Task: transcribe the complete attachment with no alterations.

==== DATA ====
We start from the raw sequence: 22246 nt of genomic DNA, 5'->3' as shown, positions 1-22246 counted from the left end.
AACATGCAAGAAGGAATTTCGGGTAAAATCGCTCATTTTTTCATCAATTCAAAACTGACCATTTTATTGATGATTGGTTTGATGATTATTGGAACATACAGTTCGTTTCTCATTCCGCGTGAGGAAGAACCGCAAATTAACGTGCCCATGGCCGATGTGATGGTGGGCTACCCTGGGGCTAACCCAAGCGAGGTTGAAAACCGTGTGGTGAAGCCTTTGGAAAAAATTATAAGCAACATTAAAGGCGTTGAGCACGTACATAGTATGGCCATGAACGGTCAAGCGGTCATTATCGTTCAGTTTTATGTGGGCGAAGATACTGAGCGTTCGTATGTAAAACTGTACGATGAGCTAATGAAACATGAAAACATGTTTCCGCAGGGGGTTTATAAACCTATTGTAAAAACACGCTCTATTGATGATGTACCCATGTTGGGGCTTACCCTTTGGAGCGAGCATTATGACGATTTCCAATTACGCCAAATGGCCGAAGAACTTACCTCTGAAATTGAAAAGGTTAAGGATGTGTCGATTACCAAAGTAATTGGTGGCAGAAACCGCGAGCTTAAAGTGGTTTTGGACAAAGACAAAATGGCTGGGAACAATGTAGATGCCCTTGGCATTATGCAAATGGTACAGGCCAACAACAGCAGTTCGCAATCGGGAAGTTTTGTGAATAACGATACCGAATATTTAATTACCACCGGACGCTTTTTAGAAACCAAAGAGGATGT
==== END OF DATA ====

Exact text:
We start from the raw sequence: 22246 nt of genomic DNA, 5'->3' as shown, positions 1-22246 counted from the left end.
AACATGCAAGAAGGAATTTCGGGTAAAATCGCTCATTTTTTCATCAATTCAAAACTGACCATTTTATTGATGATTGGTTTGATGATTATTGGAACATACAGTTCGTTTCTCATTCCGCGTGAGGAAGAACCGCAAATTAACGTGCCCATGGCCGATGTGATGGTGGGCTACCCTGGGGCTAACCCAAGCGAGGTTGAAAACCGTGTGGTGAAGCCTTTGGAAAAAATTATAAGCAACATTAAAGGCGTTGAGCACGTACATAGTATGGCCATGAACGGTCAAGCGGTCATTATCGTTCAGTTTTATGTGGGCGAAGATACTGAGCGTTCGTATGTAAAACTGTACGATGAGCTAATGAAACATGAAAACATGTTTCCGCAGGGGGTTTATAAACCTATTGTAAAAACACGCTCTATTGATGATGTACCCATGTTGGGGCTTACCCTTTGGAGCGAGCATTATGACGATTTCCAATTACGCCAAATGGCCGAAGAACTTACCTCTGAAATTGAAAAGGTTAAGGATGTGTCGATTACCAAAGTAATTGGTGGCAGAAACCGCGAGCTTAAAGTGGTTTTGGACAAAGACAAAATGGCTGGGAACAATGTAGATGCCCTTGGCATTATGCAAATGGTACAGGCCAACAACAGCAGTTCGCAATCGGGAAGTTTTGTGAATAACGATACCGAATATTTAATTACCACCGGACGCTTTTTAGAAACCAAAGAGGATGT